Your healthcare and business costs are determined by the health of your employee population and how they manage their well-being. Using data to manage your cost and create benefit packages that energize and engage employees can help you stay ahead of your competition. We harness the power of our broad and deep intellectual capital to transform your raw data into practical, useful information. We use your business history, our client experiences, and insights gleaned from national trends to support your decision making.
Using a robust clinical data analytic tool, along with the help of skilled health management consultants, you can pinpoint drivers behind your healthcare costs. Our team looks for risks associated with your employee population, the role chronic conditions may play in your employees’ health, gaps in care, use of healthcare services across the continuum and other indicators to guide benefit decision making.
Our on-staff actuary takes things one step further by identifying not just cost advantages but also behavioral changes that take place whenever you alter your plan design. We compare trends in cost, utilization and population health to help you create a healthier, more productive workforce. Employee surveys are also considered to provide insights to help shape programs and your benefit packages.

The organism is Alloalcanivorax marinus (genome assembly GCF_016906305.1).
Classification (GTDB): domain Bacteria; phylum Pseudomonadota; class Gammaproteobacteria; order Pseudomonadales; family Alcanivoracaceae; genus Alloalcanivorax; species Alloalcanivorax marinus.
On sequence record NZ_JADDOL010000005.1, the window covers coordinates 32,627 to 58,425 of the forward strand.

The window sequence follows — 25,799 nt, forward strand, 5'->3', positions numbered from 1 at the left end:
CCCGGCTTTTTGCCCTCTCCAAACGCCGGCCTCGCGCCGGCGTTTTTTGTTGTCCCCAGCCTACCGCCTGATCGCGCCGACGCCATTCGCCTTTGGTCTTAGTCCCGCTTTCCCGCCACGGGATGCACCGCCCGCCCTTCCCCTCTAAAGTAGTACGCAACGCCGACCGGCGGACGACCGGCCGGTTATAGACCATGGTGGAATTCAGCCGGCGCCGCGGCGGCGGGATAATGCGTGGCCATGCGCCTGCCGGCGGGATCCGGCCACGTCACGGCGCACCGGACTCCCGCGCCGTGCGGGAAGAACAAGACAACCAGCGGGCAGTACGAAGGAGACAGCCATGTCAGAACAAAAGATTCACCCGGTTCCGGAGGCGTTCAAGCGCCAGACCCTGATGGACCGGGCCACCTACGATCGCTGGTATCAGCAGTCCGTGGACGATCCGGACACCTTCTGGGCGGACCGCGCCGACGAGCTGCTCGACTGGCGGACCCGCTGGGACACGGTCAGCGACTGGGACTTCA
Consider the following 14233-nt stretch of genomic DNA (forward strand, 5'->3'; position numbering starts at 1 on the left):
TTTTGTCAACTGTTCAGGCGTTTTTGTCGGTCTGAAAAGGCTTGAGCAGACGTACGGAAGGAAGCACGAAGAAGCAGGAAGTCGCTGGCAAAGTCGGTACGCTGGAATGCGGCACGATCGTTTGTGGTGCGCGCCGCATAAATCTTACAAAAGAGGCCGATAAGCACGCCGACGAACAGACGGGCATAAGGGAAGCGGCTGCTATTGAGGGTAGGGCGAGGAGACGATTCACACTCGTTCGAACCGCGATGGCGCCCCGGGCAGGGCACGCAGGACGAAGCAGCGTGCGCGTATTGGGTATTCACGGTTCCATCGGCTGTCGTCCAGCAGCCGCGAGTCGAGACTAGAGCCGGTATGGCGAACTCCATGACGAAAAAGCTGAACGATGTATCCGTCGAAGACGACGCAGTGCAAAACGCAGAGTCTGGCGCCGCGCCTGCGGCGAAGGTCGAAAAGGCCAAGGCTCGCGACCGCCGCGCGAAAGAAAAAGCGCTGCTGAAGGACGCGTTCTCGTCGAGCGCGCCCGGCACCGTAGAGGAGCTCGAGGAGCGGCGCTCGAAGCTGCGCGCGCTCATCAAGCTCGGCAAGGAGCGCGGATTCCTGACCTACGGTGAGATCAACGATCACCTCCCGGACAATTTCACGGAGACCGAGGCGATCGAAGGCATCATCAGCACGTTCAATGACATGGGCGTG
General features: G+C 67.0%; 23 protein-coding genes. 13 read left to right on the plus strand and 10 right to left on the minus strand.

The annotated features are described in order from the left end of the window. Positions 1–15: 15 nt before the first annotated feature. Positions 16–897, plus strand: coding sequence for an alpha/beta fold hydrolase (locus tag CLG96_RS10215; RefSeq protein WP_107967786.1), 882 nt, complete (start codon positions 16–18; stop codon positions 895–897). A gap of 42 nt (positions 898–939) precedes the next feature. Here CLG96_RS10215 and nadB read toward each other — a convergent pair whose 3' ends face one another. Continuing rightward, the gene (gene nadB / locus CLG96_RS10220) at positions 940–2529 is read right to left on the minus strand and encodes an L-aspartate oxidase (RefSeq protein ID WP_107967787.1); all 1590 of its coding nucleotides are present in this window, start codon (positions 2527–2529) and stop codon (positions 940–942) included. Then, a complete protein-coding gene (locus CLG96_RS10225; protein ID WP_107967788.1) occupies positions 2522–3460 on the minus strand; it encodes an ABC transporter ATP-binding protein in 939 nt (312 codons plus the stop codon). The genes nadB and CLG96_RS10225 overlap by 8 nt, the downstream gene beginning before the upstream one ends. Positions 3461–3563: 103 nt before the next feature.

Understanding your claims experience and what matters most to your employees empowers you to manage costs, improve the health of your employees while increasing productivity and engagement.
Our national Employee Benefits Compliance Team is dedicated to helping you stay abreast of fast-changing legislative and regulatory developments and guidance related to health and welfare plans that could impact your business.
Knowing that life’s only two certainties are death and taxes, let’s turn our attention to how the IRS determines independent contractor status. Previously, the IRS used to apply a 20-factor test to determine whether or not an individual could be classified as an independent contractor. A number of years ago they moved to what they call a “common-law” test that focuses on the degree of control the business exercises in achieving its purposes versus the degree of independence the worker has to actually perform the tasks themselves.
As described in IRS Publication 15-A, the IRS will closely examine each of the following three areas: “behavioral control, financial control, and the type of relationship of the parties.” Let’s take a look at each.
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